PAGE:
American Journal of Cancer Prevention
ISSN (Print): 2328-7314 ISSN (Online): 2328-7322 Website: http://www.sciepub.com/journal/ajcp Editor-in-chief: Nabil Abdel-Hamid
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American Journal of Cancer Prevention. 2016, 4(2), 33-35
DOI: 10.12691/ajcp-4-2-3
Open AccessCase Report

A Case of Second Primary Multiple Myeloma Mimicking Bone Metastases in a Patient with Breast Cancer: An Approach to Osseous Metastases

Nurhan Onal Kalkan1, Muhammed Aslanboga1 and Erkan Dogan1,

1Department of Medical Oncology, Yuzuncu Yil University Medical Faculty, Van, Turkey

Pub. Date: July 19, 2016

Cite this paper:
Nurhan Onal Kalkan, Muhammed Aslanboga and Erkan Dogan. A Case of Second Primary Multiple Myeloma Mimicking Bone Metastases in a Patient with Breast Cancer: An Approach to Osseous Metastases. American Journal of Cancer Prevention. 2016; 4(2):33-35. doi: 10.12691/ajcp-4-2-3

Abstract

A 62-year-old female patient received adjuvant chemotherapy after a mastectomy due to a locally advanced invasive ductal carcinoma eight years ago. During the follow-up, she complained of extensive backache, so a plain radiography was taken. The radiography showed diffuse lytic lesions located primarily around the vertebrae and sternum. Given that the bone lesions could be related to osseous metastases of the breast cancer, a bone scintigraphy was performed and no positive involvement was observed. Magnetic resonance imaging was subsequently applied and diffuse hypointense areas were found on the vertebrae. The patient had also accompanying bicytopenia (thrombocytopenia and luecocytopenia), albumin/globulin inversion and hyperglobulinemia. As the patient did not have such involvement in regard to her overall body scintigraphy and there were accompanying abnormal biochemical parameters, it was concluded that the patient’s bone lesions were an outcome of a hematological malignity. Bone marrow aspiration and the biopsy result were found to be consistent with multiple myeloma (MM). It was thus confirmed that the lytic lesions were not related to breast cancer but rather MM bone lesions. We are able to conclude, based on the case presented herein, that newly-developing bone lesions on patients with breast cancer must be approached with suspicion, and their other laboratory analyses and imaging diagnostic processes must be evaluated carefully. It is necessary to keep in mind that such a condition might be related to other diseases, however rare the occurrence.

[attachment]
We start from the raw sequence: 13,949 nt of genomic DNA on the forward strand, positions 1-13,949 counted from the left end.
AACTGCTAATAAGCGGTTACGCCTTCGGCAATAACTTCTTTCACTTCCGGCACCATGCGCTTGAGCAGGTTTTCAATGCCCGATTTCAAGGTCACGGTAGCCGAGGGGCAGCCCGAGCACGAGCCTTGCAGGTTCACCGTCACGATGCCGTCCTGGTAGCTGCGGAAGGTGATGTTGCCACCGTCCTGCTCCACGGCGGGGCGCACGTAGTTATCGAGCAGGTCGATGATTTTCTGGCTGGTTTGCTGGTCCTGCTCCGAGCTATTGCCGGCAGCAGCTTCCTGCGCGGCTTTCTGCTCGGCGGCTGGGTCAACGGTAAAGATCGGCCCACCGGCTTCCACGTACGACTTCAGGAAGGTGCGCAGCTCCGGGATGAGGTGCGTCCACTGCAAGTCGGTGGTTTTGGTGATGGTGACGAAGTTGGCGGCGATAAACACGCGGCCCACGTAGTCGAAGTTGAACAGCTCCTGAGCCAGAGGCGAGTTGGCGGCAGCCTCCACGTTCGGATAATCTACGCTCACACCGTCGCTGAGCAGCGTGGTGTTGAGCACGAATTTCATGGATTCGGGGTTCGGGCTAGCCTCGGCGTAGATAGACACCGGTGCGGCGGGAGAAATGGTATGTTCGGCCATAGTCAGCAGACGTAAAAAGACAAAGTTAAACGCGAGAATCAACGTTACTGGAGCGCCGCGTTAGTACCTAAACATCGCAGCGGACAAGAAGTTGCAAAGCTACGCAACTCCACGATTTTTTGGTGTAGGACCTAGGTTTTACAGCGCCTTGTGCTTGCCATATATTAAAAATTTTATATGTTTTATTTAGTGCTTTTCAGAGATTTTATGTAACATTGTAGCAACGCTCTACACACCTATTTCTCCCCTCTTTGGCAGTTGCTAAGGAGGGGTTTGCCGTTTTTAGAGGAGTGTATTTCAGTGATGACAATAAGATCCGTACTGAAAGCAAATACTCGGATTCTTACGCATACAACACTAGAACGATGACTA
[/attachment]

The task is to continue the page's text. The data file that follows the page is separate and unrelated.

Keywords:
second primary cancer breast cancer multiple myeloma bone metastasis bone scintigraphy

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